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Twp sheaths. Appeal Board rejects Dollar General’s request to reduce the number of parking spaces

Jason Raleigh of AR Engineering and Mark Zawatski of Swartz Creek BTS Retail discuss plans for a new Dollar General with the Township of Gaines Zoning Appeal Board.

GAINES TWP. – Many residents of the Township of Gaines are not happy with a proposed new Dollar General for the corner of Morrish and Grand Blanc roads, and they made their feelings known at a special meeting of the Zoning Appeal Board of the canton on Monday, November 22. .

“I am absolutely against it,” said Sandra Cawood. ” It’s not necessary ; Isaac is right there. If you want to go (to Dollar General) you can drive three miles down the road (to Linden and Grand Blanc roads). I don’t think it will serve the community well.

Representatives from Swartz Creek BTS Retail, the company that would own the building and lease it to Dollar General, and AR Engineering appeared before the appeal board to seek a waiver of the zoning order requirement. concerning parking spaces.

The store would be built on 1.65 acres at the southwest corner of Morrish and Grand Blanc Roads.

Jason Raleigh, of Kalamazoo-based AR Engineering, said the requirement for one parking space per 100 square feet of retail space is “excessive.”

BTS is expected to install 85 parking spaces for the building, which would measure 10,640 square feet, including storage and offices. The promoters proposed 36 spaces.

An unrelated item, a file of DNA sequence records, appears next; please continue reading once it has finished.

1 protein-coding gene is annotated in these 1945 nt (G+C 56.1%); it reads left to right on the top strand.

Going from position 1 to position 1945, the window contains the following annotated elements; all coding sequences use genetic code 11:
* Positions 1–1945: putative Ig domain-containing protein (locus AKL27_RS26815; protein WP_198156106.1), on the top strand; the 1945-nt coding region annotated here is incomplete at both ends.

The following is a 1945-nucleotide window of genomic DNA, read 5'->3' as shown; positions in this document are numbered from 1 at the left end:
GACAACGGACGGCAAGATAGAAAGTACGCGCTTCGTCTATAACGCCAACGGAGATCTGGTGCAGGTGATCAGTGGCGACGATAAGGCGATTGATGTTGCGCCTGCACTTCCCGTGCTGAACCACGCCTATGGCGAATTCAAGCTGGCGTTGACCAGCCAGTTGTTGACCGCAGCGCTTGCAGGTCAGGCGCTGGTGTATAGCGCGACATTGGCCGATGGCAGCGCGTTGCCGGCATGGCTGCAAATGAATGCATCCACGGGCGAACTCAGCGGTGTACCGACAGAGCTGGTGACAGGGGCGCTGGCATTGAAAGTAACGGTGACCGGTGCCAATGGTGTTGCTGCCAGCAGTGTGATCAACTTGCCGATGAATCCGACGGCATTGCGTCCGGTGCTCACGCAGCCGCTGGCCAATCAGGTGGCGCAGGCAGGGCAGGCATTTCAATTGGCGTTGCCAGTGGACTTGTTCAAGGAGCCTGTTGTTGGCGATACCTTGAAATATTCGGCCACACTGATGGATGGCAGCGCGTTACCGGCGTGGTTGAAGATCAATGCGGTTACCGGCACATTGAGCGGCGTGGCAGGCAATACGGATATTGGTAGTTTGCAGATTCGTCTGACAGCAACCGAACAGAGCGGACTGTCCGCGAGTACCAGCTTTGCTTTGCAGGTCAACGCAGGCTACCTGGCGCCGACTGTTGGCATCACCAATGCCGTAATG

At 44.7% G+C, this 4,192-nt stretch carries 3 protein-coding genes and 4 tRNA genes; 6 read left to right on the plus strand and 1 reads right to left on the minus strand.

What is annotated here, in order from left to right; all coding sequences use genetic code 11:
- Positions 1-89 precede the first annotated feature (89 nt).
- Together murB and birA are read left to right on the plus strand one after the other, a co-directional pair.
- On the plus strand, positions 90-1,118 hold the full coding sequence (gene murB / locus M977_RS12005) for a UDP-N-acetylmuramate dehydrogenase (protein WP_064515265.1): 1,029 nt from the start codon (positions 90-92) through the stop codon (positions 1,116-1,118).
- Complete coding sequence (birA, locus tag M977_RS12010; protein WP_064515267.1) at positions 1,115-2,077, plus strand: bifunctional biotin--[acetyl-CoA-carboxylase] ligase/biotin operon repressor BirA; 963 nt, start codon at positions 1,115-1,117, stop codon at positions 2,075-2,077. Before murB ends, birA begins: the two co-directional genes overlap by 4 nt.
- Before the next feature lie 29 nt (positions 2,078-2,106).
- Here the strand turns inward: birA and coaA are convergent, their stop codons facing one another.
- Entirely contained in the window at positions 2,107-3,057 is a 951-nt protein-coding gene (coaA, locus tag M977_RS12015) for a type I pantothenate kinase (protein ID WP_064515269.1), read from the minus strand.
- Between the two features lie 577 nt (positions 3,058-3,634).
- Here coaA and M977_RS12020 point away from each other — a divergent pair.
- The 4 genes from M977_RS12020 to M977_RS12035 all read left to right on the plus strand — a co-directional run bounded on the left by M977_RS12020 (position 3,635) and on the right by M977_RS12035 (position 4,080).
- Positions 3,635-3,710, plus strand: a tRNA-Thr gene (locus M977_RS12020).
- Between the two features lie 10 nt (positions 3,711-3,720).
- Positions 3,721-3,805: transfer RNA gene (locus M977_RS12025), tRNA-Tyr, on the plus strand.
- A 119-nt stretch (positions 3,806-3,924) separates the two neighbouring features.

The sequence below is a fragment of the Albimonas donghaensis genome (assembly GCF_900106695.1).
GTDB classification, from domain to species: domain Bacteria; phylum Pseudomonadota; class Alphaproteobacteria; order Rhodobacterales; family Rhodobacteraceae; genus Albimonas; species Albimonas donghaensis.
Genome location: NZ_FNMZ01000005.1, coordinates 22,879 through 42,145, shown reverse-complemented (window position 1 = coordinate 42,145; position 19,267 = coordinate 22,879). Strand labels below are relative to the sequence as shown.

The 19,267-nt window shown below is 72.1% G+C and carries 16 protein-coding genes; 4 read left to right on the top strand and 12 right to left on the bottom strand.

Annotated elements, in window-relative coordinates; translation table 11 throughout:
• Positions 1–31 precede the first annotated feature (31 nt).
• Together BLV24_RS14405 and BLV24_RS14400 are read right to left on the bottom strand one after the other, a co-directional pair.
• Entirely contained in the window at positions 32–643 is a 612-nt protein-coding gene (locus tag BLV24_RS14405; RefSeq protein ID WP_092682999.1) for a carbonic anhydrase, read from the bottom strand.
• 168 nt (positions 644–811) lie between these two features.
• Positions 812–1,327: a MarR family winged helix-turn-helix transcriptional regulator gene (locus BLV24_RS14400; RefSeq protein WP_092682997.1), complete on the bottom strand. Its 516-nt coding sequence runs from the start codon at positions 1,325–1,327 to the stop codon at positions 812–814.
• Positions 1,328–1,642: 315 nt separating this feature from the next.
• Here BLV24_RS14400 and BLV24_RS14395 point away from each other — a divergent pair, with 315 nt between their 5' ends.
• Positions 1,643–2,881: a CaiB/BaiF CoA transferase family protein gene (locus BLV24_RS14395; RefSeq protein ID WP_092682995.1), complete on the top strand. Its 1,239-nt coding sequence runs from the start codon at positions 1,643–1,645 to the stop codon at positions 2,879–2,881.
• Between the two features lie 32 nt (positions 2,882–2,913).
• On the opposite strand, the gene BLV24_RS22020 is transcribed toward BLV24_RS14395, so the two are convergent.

Mark Zawatski of BTS said the proposed tally is based on “data from 16,000 stores across the country.”

“Dollar General is a convenience retailer,” he said, adding that on average there are only four to five customers in the store at any given time, and most only stay 15 to 20. minutes.

He pointed out that Dollar General in Mundy Township, just three miles away, has 30 spaces, as do Lennon and Durand stores, both located about nine miles from the proposed store. The Byron store, located about 12 miles away, has 26.

“We don’t want a huge vacant lot,” he said.

The large parking lot would create unnecessary additional runoff and reduce opportunities for on-site landscaping, he said.

ZBA President Chad Morey expressed concern about providing sufficient space for delivery drivers to maneuver large semi-trailer trucks around the scene without blocking traffic on Grand Blanc or Morrish roads.

Board member Donald Sinkler pointed out that after Dollar General’s lease ends in 15 to 35 years, another company may occupy that space and need the additional parking.

When all was said and done, the board determined that Dollar General spokespersons had failed to demonstrate the “hardships” the township ordinance requires to grant the waiver.

Council voted 4 to 1 to dismiss the plaintiff’s appeal, with council member Bill Harris casting the dissenting vote.

Harris said he thought 36 spaces was a good number for the proposed use, and he is concerned about the environmental impact of the additional runoff.

Harris also noted that “there are additional hurdles” developers must overcome at the Planning Commission and Board of Directors levels.

The appeal board’s decision drew applause from the crowd of 30 to 40 residents, many of whom were found to support the owners of Isaac’s Grocery.

Citing a recent article published by Consumer Reports magazine, resident Robert Henderson said dollar stores threatened small local stores that survived the “Walmart invasion” and officials in many areas fear it could hurt to the local economy.

Resident Chad Peck agreed, asking where the money Dollar General earns goes and noting that local business income remains largely in the immediate economy.

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